Lake Kaweah and Success open spillways, operate as normal

The United States Army Corps of Engineers reassure that Lake Success and Lake Kaweah are not going to breach dams, even amid current storms

TULARE COUNTY – After the recent deluge and atmospheric river poured over the valley, officials reassure residents that local dams are expected to withstand the storm.

Both Lake Success and Lake Kaweah are nearing capacity due to the recent rainfall in Tulare County, according to a press release from the Tulare County Sheriff’s office. To remedy this, Lake Success’s dam spillways have opened. Lake Kaweah may also be opening their spillways after the next incoming storm. These spillways are designed to ensure the vast flows of incoming water do not damage the dam structure, according to Ryan Watson, project manager of the United States Army Corps of Engineers.

“[The dam] is safe at [capacity] level, but that doesn’t mean that it’s unsafe when it’s below or above it,” Ken Wright, public affairs specialist of the Army Corps of Engineers said. “The dams are not in danger of being damaged.”

Wright said that their teams are closely monitoring incoming water runoff, reservoir capacities and conditions of each dam structure multiple times a day. They will be informing the public with all information as it comes in. The outflow of water from the dam outlet is approximately 4,200 cubic feet of water per second as of Tuesday morning, and is expected to increase to approximately 7,800 cubic feet of water per second by Wednesday afternoon. The release of water will decline into the weekend as the inflow recedes, according to Wright. The outflow fluctuates to accommodate unregulated downstream flow. Forecasted rain and increasing water outflow may cause localized flooding downstream of Terminus Dam.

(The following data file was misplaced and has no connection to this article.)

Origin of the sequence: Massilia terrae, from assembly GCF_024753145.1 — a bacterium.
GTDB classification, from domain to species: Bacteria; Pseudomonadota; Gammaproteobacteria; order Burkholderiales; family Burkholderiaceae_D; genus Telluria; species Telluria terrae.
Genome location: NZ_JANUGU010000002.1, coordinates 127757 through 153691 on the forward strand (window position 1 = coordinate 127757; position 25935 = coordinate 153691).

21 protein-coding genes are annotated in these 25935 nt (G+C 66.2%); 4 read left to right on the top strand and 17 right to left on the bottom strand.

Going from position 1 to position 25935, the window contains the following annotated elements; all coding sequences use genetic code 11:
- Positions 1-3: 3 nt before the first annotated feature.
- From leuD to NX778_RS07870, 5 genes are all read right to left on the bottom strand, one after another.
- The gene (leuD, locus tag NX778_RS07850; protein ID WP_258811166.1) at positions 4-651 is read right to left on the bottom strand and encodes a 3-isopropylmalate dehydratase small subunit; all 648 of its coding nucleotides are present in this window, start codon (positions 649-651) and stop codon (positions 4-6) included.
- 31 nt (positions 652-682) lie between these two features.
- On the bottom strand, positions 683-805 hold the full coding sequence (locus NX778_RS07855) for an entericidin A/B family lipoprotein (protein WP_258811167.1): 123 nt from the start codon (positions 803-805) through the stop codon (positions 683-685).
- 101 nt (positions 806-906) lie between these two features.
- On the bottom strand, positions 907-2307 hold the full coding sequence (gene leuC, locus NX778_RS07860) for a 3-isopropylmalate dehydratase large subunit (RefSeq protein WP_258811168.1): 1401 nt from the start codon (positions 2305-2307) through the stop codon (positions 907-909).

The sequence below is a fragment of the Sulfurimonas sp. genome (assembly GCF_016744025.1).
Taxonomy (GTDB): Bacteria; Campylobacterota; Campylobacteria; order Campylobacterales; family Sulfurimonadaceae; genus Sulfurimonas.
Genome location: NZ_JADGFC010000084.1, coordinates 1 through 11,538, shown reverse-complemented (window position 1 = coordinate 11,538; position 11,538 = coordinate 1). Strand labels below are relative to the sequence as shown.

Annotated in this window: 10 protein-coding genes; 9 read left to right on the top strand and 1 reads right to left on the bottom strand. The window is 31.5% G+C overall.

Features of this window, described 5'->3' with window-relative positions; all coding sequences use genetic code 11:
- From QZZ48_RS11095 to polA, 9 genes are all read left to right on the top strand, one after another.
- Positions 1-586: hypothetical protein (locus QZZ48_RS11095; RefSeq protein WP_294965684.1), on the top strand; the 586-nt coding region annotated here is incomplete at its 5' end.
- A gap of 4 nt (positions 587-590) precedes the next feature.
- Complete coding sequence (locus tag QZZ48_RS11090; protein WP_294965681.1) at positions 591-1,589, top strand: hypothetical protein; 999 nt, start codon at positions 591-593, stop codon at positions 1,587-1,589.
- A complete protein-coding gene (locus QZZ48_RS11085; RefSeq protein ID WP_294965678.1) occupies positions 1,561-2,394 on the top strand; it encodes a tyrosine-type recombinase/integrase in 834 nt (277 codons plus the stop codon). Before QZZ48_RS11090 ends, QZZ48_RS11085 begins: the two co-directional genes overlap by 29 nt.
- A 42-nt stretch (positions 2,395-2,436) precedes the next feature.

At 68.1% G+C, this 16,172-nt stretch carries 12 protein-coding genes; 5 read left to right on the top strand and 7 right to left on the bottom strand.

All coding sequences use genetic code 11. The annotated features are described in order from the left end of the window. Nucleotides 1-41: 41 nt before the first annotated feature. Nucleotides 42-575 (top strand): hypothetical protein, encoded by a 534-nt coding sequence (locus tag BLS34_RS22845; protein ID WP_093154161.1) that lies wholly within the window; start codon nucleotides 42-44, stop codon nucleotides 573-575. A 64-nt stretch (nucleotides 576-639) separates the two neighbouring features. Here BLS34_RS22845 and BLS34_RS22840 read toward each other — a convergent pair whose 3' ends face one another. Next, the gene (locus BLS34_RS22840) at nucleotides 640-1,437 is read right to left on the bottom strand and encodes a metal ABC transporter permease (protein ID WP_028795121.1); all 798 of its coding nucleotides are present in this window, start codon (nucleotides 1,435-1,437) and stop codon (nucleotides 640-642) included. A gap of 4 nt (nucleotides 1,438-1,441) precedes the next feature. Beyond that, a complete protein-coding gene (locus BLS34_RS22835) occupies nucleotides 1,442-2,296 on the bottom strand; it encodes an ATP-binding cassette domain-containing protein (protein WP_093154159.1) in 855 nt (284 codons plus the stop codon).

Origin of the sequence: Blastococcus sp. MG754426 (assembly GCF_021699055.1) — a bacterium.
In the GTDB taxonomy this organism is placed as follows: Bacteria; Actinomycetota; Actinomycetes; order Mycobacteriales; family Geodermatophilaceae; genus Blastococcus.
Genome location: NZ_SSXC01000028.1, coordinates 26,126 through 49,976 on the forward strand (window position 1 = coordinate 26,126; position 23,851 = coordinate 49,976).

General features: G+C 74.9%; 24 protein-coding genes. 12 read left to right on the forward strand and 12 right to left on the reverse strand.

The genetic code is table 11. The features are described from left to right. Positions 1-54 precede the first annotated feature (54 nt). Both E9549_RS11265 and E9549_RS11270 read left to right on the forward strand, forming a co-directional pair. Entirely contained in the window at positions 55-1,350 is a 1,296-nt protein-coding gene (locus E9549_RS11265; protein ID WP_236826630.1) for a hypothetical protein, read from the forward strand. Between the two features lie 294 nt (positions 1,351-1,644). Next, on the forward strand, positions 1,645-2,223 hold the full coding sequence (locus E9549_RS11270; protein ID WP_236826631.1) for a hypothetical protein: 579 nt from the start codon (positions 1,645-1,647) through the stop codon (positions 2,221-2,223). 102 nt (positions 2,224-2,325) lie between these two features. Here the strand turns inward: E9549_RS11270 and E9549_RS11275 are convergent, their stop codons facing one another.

“Terminus Dam is designed to hold flood waters coming down from the Kaweah River. Our spillway has a very unique design,” Watson said. “In order for the dam to be breached, inflows would have to be well over 300,000 [cubic feet of water per second]. For some perspective, the Kaweah River didn’t reach 50,000 [cubic feet of water per second] in Friday’s storm.”

The capacity at Lake Kaweah is 185,630 acre feet. As of 1 p.m. on March 14, current water storage is at 146,482 acre feet. The Terminus Dam spillway is a “fusegate” spillway, and Watson said they are named this because they act like fuses in an electrical system. The fusegate spillways will “sacrifice” themselves to relieve pressure from the dam, and go off in a sequence. The first fuse sacrifices itself until water exceeds 200,000 cubic feet per second. If the water continued to rise after the first fuse goes, then the second would begin releasing water. This allows for a safe way to keep water down and to protect the dam.

Both dam structures at Lake Success and Kaweah Lake are stable, in good working condition and operating as designed, according to TCSO’s press release. Residents can expect to see water activity over the spillways at each dam, which is normal. The press release also noted that water activity and releases over a spillway are not an indication of dam failure, but are part of the dam’s intended operation.

Watson said that the situation is dynamic and changing as storms continue to loom overhead, and this causes the amount of water being released to change. They are currently not expecting any flows over the fusegates until late Wednesday night or early Thursday morning. They are also expecting inflows to reduce by then, making any flows over the spillway minimal.

County and city emergency operation centers are activated and closely monitoring potential for flood impacts as well. Officials urge people to be prepared for more potential flooding, especially those who reside near waterways.

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